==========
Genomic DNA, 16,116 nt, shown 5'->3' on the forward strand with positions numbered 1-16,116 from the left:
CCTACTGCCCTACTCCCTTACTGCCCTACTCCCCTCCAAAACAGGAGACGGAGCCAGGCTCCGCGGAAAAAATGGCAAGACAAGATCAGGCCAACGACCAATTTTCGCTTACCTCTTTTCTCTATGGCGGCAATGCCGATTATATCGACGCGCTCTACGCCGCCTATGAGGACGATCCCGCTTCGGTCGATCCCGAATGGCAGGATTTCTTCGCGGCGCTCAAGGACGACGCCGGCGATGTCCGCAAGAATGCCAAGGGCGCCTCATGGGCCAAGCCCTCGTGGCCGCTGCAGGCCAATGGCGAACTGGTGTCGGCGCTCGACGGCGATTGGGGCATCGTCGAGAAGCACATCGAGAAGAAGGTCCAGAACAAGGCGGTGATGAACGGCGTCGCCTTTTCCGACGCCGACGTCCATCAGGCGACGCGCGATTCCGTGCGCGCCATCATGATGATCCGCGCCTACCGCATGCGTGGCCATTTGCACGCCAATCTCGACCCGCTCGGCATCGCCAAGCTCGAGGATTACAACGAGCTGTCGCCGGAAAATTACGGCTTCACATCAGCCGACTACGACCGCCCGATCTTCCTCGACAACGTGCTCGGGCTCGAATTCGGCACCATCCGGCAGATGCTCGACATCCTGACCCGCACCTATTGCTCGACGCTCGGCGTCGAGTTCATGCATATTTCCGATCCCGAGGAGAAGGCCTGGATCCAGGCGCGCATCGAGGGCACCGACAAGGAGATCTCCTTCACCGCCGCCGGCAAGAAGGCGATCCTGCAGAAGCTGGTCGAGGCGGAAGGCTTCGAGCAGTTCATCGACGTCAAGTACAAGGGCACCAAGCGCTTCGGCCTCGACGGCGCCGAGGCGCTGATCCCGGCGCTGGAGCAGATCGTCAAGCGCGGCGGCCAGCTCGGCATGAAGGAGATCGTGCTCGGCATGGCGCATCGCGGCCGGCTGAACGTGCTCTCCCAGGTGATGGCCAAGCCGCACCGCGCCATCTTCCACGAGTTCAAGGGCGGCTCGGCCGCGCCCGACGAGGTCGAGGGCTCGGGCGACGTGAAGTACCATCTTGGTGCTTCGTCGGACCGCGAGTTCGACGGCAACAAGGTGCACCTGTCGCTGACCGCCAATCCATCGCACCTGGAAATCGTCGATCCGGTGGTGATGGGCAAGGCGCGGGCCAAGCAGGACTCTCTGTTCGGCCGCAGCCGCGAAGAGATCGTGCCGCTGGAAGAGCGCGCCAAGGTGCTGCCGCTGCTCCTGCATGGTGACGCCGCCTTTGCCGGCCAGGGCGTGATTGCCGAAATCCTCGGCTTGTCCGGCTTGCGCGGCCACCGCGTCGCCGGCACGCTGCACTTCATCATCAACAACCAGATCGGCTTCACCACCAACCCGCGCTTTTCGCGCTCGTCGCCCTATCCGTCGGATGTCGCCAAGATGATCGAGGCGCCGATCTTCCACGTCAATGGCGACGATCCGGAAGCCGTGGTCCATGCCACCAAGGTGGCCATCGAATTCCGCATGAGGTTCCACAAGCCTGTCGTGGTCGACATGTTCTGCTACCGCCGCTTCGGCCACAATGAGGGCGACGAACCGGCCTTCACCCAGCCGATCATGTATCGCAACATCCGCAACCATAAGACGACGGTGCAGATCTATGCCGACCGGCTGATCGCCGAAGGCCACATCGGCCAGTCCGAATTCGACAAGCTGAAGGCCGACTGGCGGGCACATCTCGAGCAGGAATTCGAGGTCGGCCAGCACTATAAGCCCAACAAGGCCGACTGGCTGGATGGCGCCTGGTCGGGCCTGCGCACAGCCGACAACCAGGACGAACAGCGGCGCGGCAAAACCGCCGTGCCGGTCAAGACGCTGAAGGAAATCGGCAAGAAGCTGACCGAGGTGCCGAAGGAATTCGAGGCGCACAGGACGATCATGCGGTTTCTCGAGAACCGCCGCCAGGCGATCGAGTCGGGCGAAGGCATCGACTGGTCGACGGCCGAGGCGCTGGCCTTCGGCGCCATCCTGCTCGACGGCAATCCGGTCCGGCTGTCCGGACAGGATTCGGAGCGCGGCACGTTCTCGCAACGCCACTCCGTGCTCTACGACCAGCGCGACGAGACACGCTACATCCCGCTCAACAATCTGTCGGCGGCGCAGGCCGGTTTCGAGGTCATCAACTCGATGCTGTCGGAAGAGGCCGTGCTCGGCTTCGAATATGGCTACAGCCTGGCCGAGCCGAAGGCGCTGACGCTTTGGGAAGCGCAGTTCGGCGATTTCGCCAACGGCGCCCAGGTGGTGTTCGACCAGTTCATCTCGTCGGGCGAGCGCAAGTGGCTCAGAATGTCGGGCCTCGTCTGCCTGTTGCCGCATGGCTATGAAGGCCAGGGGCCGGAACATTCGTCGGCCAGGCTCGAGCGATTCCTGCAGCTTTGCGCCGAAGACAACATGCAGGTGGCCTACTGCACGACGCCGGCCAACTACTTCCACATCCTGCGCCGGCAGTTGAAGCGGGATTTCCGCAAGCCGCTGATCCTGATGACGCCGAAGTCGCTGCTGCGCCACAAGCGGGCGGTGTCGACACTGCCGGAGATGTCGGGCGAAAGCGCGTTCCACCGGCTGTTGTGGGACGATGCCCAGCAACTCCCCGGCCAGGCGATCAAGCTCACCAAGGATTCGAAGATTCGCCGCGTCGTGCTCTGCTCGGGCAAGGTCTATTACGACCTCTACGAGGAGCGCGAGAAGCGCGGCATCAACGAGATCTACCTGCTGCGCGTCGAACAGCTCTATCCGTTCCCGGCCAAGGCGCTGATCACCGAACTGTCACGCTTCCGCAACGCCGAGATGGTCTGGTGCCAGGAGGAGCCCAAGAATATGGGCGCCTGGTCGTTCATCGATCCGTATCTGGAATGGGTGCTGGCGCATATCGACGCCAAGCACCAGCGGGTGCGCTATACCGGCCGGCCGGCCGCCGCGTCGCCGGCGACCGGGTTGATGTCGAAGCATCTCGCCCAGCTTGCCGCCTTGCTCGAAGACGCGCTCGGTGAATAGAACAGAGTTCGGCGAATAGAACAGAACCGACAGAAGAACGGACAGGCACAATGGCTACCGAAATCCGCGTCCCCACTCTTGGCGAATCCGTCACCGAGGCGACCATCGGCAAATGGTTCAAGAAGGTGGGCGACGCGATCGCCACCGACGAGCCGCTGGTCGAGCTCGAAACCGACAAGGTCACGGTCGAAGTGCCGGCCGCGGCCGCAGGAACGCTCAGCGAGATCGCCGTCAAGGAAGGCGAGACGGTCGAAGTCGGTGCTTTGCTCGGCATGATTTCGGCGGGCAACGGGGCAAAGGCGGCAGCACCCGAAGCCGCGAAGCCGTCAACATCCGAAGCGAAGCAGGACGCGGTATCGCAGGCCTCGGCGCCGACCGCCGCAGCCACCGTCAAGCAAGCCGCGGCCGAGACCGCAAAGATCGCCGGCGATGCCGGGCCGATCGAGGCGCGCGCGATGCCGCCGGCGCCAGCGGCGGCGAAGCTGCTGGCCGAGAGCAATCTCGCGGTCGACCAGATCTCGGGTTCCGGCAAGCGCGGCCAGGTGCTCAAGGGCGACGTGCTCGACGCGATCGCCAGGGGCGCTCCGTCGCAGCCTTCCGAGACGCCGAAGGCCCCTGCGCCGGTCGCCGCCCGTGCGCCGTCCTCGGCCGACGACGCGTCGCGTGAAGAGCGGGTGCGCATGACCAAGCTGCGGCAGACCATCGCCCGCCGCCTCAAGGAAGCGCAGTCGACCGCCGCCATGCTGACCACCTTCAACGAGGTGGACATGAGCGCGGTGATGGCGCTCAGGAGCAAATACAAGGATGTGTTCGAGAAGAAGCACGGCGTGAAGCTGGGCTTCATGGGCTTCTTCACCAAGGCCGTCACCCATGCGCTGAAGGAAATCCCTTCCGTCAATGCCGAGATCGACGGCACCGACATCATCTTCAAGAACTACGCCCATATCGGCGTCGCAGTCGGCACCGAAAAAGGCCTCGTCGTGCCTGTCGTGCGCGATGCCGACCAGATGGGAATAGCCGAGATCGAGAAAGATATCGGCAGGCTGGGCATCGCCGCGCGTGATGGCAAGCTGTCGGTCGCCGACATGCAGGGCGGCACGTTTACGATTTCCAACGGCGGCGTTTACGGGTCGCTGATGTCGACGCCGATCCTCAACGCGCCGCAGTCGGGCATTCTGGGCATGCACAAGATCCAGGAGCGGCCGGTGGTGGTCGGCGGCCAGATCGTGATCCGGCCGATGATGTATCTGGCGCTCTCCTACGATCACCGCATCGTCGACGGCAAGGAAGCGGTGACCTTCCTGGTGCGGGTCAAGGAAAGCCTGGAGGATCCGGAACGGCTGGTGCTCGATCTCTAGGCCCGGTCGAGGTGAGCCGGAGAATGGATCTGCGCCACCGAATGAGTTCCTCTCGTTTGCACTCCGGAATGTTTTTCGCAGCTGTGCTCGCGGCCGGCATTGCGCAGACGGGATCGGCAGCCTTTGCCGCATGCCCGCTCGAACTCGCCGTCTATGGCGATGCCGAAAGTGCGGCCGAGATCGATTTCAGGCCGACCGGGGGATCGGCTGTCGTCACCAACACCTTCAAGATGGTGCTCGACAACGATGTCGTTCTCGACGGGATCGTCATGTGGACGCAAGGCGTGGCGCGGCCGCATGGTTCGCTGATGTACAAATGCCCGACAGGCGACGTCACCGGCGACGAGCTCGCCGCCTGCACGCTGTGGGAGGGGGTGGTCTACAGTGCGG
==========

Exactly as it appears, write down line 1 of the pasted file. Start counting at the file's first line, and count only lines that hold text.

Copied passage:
Genomic DNA, 16,116 nt, shown 5'->3' on the forward strand with positions numbered 1-16,116 from the left: